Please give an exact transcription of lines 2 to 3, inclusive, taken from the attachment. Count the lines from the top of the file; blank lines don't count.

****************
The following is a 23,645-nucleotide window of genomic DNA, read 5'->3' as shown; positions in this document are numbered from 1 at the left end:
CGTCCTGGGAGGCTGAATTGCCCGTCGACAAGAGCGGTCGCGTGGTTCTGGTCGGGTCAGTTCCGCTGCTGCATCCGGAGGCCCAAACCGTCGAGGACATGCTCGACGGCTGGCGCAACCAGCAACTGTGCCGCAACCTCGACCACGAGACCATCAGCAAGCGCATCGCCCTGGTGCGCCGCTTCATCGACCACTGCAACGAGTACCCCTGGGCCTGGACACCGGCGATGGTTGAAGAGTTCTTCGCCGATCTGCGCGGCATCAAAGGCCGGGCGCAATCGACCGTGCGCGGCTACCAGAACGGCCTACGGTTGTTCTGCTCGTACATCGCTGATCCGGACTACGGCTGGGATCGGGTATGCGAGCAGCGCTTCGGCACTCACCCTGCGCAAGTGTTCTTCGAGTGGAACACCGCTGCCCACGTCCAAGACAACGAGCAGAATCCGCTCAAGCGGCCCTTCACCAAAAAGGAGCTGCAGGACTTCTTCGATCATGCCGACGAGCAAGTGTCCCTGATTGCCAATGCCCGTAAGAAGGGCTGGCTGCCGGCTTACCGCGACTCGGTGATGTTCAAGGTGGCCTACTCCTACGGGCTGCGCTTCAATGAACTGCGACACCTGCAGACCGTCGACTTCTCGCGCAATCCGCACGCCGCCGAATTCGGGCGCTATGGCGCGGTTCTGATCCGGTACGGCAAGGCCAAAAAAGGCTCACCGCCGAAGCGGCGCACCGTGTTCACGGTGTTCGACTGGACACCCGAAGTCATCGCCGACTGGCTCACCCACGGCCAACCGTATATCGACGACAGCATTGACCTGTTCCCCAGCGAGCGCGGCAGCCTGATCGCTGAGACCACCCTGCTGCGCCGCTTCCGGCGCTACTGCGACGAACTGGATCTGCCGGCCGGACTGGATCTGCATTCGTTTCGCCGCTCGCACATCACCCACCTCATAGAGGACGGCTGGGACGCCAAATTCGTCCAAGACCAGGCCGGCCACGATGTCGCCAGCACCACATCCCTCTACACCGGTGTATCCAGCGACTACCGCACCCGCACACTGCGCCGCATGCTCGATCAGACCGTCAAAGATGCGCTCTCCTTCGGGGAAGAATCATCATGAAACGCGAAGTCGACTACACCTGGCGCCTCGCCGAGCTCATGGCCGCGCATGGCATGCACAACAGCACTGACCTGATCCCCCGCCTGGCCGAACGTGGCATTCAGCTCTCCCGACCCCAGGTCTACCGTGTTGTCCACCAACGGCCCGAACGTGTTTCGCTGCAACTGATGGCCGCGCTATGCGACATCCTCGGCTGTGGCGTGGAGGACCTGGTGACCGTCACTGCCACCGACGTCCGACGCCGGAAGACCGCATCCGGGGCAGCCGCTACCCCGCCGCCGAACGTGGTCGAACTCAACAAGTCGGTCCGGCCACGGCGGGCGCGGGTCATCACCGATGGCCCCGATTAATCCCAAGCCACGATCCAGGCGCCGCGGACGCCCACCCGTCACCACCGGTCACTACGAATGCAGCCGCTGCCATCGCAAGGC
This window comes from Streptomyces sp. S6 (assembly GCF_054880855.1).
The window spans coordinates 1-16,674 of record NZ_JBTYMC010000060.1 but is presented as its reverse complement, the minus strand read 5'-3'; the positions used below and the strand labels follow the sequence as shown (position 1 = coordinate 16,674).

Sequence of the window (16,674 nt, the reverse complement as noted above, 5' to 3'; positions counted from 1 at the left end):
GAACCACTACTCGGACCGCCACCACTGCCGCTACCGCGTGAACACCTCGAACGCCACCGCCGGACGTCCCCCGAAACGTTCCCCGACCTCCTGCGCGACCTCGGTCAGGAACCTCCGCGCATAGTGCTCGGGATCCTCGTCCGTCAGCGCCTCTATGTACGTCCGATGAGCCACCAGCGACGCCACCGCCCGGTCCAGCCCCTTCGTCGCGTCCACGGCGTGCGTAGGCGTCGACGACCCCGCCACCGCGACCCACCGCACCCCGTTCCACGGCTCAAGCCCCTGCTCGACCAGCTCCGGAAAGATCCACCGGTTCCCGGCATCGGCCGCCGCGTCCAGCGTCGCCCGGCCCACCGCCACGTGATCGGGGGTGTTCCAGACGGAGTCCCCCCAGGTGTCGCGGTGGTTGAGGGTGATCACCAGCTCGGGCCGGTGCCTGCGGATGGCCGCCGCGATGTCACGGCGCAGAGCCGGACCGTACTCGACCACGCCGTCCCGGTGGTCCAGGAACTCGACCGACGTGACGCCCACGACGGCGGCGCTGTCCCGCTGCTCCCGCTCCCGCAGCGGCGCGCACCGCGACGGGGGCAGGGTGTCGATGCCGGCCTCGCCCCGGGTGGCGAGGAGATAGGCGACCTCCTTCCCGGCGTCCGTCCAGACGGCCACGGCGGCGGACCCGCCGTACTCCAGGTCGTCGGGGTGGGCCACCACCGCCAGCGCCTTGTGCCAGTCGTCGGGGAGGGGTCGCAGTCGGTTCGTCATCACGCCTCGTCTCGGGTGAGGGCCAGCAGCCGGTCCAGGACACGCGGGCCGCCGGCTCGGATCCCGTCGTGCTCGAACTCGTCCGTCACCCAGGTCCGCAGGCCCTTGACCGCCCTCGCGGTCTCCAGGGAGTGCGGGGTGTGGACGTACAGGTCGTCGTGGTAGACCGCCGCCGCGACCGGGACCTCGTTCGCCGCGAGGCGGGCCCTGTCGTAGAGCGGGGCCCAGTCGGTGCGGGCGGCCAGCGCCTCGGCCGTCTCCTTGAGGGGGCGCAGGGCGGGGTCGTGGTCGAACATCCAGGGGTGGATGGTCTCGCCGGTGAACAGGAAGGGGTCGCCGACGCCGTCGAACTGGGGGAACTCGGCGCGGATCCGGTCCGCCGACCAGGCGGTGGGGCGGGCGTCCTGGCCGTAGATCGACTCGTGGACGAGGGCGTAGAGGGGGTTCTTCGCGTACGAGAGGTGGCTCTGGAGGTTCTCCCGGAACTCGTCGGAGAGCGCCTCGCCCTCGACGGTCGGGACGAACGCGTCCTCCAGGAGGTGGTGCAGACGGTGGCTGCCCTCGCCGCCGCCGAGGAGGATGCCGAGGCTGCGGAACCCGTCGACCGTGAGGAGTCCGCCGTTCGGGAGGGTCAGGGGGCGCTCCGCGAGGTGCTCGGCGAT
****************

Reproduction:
CGTCCTGGGAGGCTGAATTGCCCGTCGACAAGAGCGGTCGCGTGGTTCTGGTCGGGTCAGTTCCGCTGCTGCATCCGGAGGCCCAAACCGTCGAGGACATGCTCGACGGCTGGCGCAACCAGCAACTGTGCCGCAACCTCGACCACGAGACCATCAGCAAGCGCATCGCCCTGGTGCGCCGCTTCATCGACCACTGCAACGAGTACCCCTGGGCCTGGACACCGGCGATGGTTGAAGAGTTCTTCGCCGATCTGCGCGGCATCAAAGGCCGGGCGCAATCGACCGTGCGCGGCTACCAGAACGGCCTACGGTTGTTCTGCTCGTACATCGCTGATCCGGACTACGGCTGGGATCGGGTATGCGAGCAGCGCTTCGGCACTCACCCTGCGCAAGTGTTCTTCGAGTGGAACACCGCTGCCCACGTCCAAGACAACGAGCAGAATCCGCTCAAGCGGCCCTTCACCAAAAAGGAGCTGCAGGACTTCTTCGATCATGCCGACGAGCAAGTGTCCCTGATTGCCAATGCCCGTAAGAAGGGCTGGCTGCCGGCTTACCGCGACTCGGTGATGTTCAAGGTGGCCTACTCCTACGGGCTGCGCTTCAATGAACTGCGACACCTGCAGACCGTCGACTTCTCGCGCAATCCGCACGCCGCCGAATTCGGGCGCTATGGCGCGGTTCTGATCCGGTACGGCAAGGCCAAAAAAGGCTCACCGCCGAAGCGGCGCACCGTGTTCACGGTGTTCGACTGGACACCCGAAGTCATCGCCGACTGGCTCACCCACGGCCAACCGTATATCGACGACAGCATTGACCTGTTCCCCAGCGAGCGCGGCAGCCTGATCGCTGAGACCACCCTGCTGCGCCGCTTCCGGCGCTACTGCGACGAACTGGATCTGCCGGCCGGACTGGATCTGCATTCGTTTCGCCGCTCGCACATCACCCACCTCATAGAGGACGGCTGGGACGCCAAATTCGTCCAAGACCAGGCCGGCCACGATGTCGCCAGCACCACATCCCTCTACACCGGTGTATCCAGCGACTACCGCACCCGCACACTGCGCCGCATGCTCGATCAGACCGTCAAAGATGCGCTCTCCTTCGGGGAAGAATCATCATGAAACGCGAAGTCGACTACACCTGGCGCCTCGCCGAGCTCATGGCCGCGCATGGCATGCACAACAGCACTGACCTGATCCCCCGCCTGGCCGAACGTGGCATTCAGCTCTCCCGACCCCAGGTCTACCGTGTTGTCCACCAACGGCCCGAACGTGTTTCGCTGCAACTGATGGCCGCGCTATGCGACATCCTCGGCTGTGGCGTGGAGGACCTGGTGACCGTCACTGCCACCGACGTCCGACGCCGGAAGACCGCATCCGGGGCAGCCGCTACCCCGCCGCCGAACGTGGTCGAACTCAACAAGTCGGTCCGGCCACGGCGGGCGCGGGTCATCACCGATGGCCCCGATTAATCCCAAGCCACGATCCAGGCGCCGCGGACGCCCACCCGTCACCACCGGTCACTACGAATGCAGCCGCTGCCATCGCAAGGC
This window comes from Streptomyces sp. S6 (assembly GCF_054880855.1).